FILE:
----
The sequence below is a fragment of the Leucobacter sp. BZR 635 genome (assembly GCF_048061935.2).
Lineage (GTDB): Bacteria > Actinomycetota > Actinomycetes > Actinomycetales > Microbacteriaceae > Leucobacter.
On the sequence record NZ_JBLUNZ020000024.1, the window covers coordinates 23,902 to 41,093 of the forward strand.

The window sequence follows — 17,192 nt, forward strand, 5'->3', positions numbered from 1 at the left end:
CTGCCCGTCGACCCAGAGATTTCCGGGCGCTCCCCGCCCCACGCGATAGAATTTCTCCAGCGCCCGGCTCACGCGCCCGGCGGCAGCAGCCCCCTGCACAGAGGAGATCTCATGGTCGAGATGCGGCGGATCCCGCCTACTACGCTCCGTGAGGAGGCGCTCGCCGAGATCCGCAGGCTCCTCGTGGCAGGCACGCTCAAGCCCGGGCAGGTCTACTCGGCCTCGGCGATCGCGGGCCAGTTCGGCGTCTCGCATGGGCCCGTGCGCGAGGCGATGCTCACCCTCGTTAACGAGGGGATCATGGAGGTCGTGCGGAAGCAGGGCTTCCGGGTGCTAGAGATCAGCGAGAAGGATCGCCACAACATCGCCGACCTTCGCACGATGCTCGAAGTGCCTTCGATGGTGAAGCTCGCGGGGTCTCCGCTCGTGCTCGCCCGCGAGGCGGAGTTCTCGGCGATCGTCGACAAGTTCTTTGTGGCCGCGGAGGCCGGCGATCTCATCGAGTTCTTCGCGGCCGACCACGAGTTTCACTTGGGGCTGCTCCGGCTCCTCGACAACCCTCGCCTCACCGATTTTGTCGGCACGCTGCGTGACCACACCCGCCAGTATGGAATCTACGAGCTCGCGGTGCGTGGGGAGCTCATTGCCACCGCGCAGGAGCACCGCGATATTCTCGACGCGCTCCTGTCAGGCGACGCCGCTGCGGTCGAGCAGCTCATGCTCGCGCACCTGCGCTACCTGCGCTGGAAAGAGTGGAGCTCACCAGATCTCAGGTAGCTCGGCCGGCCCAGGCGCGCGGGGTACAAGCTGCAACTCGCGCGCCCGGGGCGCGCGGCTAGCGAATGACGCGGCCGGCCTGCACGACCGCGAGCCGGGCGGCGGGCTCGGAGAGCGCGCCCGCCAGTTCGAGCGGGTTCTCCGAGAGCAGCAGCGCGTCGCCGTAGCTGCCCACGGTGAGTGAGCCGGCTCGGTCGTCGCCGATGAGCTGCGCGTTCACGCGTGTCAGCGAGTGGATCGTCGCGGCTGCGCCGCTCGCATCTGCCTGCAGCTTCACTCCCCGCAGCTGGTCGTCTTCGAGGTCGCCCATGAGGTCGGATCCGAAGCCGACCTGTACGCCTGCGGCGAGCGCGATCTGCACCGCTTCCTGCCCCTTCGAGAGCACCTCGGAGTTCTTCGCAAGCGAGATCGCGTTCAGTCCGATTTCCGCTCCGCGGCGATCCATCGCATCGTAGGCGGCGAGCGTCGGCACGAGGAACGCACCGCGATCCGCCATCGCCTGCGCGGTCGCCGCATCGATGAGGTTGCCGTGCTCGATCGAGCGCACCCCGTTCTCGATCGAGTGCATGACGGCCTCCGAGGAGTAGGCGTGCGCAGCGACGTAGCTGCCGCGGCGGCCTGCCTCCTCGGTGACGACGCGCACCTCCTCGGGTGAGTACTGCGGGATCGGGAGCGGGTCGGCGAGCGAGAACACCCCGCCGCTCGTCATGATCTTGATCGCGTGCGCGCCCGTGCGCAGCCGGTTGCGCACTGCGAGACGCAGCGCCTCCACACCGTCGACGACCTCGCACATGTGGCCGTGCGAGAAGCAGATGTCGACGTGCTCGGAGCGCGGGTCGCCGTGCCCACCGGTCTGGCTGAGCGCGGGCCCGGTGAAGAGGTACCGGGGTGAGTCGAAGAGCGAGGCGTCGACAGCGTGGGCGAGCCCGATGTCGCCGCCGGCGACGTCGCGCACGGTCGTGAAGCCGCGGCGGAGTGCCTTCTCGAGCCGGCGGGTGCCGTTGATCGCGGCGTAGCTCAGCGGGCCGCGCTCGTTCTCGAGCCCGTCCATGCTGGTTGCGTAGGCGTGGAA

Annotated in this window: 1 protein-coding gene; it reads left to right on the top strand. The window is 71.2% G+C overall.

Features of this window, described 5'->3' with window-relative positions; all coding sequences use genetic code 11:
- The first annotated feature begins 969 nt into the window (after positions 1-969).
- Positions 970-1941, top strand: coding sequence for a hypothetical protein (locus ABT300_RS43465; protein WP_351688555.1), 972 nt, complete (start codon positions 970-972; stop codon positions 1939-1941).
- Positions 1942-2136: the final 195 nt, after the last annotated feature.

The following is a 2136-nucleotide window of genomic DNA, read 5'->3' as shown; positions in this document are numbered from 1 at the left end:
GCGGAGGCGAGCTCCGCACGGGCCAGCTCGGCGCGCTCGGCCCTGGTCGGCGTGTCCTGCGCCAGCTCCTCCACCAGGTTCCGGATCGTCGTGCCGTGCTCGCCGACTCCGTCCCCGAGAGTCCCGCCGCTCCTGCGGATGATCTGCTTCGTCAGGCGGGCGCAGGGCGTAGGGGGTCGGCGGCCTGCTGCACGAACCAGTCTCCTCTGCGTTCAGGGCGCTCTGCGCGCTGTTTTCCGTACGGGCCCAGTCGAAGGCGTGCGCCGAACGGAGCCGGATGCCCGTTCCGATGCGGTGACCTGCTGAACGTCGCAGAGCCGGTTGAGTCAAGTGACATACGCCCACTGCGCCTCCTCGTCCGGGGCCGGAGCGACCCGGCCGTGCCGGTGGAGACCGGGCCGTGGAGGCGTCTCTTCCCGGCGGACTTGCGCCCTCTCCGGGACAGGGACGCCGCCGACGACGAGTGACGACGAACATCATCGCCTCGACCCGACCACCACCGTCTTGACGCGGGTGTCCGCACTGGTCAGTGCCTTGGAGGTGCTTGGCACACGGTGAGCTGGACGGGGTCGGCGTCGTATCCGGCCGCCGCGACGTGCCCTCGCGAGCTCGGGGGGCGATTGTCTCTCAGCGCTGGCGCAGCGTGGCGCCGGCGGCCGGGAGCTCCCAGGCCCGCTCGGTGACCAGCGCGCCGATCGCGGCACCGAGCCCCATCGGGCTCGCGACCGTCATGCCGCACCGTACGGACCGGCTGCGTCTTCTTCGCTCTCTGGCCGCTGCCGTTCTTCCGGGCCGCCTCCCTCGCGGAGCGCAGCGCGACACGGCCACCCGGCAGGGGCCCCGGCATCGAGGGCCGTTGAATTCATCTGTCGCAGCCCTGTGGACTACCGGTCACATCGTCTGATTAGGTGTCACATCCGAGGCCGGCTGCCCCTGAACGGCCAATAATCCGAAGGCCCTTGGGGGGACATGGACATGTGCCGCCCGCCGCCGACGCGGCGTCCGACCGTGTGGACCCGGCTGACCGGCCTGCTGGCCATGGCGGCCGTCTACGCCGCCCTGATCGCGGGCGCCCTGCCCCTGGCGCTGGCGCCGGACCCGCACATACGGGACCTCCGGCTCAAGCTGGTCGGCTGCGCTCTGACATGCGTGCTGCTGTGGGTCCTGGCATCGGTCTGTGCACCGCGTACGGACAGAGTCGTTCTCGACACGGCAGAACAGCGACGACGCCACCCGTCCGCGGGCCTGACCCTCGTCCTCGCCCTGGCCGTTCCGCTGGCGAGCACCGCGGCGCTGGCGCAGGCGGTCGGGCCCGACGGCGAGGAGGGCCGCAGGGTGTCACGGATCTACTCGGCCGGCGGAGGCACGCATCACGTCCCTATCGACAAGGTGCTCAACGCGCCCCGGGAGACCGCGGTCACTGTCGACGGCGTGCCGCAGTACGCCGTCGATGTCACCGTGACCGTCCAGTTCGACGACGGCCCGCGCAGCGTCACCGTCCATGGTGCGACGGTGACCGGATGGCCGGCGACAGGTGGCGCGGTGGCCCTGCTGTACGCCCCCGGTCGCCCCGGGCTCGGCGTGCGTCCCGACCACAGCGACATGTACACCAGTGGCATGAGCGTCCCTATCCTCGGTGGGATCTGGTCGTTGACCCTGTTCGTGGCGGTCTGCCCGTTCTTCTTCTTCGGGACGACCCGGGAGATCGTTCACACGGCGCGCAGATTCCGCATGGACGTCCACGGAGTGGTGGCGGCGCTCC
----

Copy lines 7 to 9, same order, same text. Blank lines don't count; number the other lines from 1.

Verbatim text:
Features of this window, described 5'->3' with window-relative positions; all coding sequences use genetic code 11:
- The first annotated feature begins 969 nt into the window (after positions 1-969).
- Positions 970-1941, top strand: coding sequence for a hypothetical protein (locus ABT300_RS43465; protein WP_351688555.1), 972 nt, complete (start codon positions 970-972; stop codon positions 1939-1941).